Sustainable clothing futures
What do the sustainable value chains for future clothing look like? It is to be found out by IVL Swedish Environmental Research Institute, the University of Borås and Profu in a new research project.
– The clothing industry is facing major sustainability challenges today, both in terms of environmental and social sustainability. The production of clothing requires a lot of water, chemicals, raw materials and land area, which contributes to extensive environmental impact. We also consume way too much clothes and use them too few times before they are thrown away, says Maja Dahlbom, project manager at IVL Swedish Environmental Institute.
In Europe, we consume an average of 26 kg of textiles per person per year, of which 60% are clothes. Lower prices and fast fashion habits have doubled clothing consumption and increased waste volumes over the past 15 years. Many garments that could have been reused or recycled today end up in the residual waste, which in best case goes to energy recovery (incineration) or in worst case is put in landfill, something that is common abroad. It is estimated that every Swede throws away an average of eight kilos of textiles per year, which is almost 200 tonnes of textile waste every day.
– It is a huge waste of resources. To counteract this development, we need to change the way we consume clothes. In this project, we will investigate how consumers via digital platforms can be encouraged to consume fashion more circularly by buying second hand, renting clothes and mending broken garments instead of buying new. We need to find ways to decouple fashion experiences from resource use and bring about a systemic change towards circularity, says Christian Fuentes, professor at the University of Borås.
The project Sustainable clothing futures, led by IVL, covers several aspects of sustainability in the clothing industry. Among other things, there will be a mapping of consumer behaviour linked to new business models, for example subscription of clothes. New techniques for production and recycling are going to be investigated and political measures for a more sustainable clothing industry and consumption will be evaluated. The effect of e-commerce, home delivery and returns will also receive extra attention as it can increase transport.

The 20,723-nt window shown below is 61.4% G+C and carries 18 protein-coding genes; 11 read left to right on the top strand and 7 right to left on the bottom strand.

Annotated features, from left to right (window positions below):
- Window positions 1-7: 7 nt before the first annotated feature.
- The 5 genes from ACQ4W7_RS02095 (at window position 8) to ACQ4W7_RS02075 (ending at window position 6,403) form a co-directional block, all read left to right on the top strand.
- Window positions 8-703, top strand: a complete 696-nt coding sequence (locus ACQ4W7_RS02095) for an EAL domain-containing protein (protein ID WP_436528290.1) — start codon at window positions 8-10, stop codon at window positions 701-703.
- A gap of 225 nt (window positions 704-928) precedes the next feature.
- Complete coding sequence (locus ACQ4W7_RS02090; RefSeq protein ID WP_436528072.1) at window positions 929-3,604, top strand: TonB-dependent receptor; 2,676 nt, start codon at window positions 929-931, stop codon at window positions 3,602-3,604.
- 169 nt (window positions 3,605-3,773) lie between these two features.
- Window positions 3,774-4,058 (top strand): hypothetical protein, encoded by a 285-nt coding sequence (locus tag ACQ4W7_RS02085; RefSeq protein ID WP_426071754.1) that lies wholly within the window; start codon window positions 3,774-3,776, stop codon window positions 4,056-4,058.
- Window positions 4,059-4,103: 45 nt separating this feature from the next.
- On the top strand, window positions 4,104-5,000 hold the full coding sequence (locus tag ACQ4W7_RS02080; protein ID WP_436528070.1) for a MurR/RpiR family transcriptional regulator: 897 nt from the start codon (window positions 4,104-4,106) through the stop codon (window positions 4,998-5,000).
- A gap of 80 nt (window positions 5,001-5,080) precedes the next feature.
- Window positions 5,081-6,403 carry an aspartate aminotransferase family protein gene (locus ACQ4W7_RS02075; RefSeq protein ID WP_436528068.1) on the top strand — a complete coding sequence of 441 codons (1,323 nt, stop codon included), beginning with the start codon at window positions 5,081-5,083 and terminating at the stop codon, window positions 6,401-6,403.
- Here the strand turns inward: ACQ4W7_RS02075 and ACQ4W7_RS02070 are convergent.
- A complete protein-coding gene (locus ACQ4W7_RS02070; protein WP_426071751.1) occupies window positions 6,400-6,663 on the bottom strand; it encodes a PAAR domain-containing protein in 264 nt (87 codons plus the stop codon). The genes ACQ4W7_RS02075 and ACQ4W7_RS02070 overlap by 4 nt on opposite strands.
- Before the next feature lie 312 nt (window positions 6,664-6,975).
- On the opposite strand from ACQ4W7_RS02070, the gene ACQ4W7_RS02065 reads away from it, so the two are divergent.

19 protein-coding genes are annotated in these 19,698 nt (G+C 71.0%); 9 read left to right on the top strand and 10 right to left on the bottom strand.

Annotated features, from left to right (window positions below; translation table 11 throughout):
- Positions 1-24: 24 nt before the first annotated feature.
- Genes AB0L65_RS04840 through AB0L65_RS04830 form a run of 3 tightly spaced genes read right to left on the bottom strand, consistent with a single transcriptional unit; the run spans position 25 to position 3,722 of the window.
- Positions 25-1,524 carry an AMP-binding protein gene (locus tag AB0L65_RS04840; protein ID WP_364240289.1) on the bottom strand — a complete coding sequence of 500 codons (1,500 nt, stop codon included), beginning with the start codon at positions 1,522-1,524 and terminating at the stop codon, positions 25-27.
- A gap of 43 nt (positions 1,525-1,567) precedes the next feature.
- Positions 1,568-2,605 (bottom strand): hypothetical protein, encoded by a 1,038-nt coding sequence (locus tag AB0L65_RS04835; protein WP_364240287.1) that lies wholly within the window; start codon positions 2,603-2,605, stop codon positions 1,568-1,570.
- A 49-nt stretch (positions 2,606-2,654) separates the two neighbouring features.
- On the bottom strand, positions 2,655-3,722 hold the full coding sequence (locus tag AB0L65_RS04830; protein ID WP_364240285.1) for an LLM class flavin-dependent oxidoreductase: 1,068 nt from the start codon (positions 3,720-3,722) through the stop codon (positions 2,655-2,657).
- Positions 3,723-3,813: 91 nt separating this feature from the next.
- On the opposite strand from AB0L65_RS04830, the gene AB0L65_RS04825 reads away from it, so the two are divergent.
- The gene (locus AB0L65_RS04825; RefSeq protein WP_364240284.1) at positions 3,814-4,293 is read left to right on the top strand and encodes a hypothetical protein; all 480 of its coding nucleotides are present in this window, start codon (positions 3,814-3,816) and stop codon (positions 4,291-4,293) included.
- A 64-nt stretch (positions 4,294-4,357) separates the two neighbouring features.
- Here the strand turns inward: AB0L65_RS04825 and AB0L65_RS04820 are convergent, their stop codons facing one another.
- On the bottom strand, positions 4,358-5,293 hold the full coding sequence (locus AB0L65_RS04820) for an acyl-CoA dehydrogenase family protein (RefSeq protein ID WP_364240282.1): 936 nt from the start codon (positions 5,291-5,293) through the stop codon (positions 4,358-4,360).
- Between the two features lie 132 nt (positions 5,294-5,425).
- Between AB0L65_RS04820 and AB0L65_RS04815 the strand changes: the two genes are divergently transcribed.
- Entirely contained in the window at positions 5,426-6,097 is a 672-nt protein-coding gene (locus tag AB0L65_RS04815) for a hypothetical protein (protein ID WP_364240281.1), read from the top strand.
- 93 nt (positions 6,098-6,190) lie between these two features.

The project, carried out by an interdisciplinary research group, will combine field studies in consumption behaviour with the construction of system dynamic scenarios, life cycle analysis and policy analysis. It will provide insights into the motives and factors that affect the clothing industry in the transition to a more sustainable industry. During the project, input from various stakeholders, including consumers, representatives from the clothing and recycling industry and decision-makers, will be used to create scenarios for future value chains for clothing. The scale-up through scenarios will also clarify the potential for creating new roles and jobs in the European clothing industry in the future.
The aim is to identify the most promising methods and technologies that can lead to a more sustainable clothing industry and see under what circumstances they can become a reality, says Hanna Ljungkvist Nordin, assistant project manager at Profu.
For more information, contact:
Maja Dahlbom, firstname.lastname@example.org, phone: +46 010-788 65 83
Hanna Ljungkvist, email@example.com, phone: +46 073-800 48 58
The project includes researchers and employees from the IVL Swedish Environmental Institute and the University of Borås, including the Swedish School of Textiles and Science Park Borås, as well as the environmental consulting company Profu. The project runs until the end of 2024 and is financed by Formas. The project is linked to the research groups Textile Value Chain Management and Digital consumption at the University of Borås.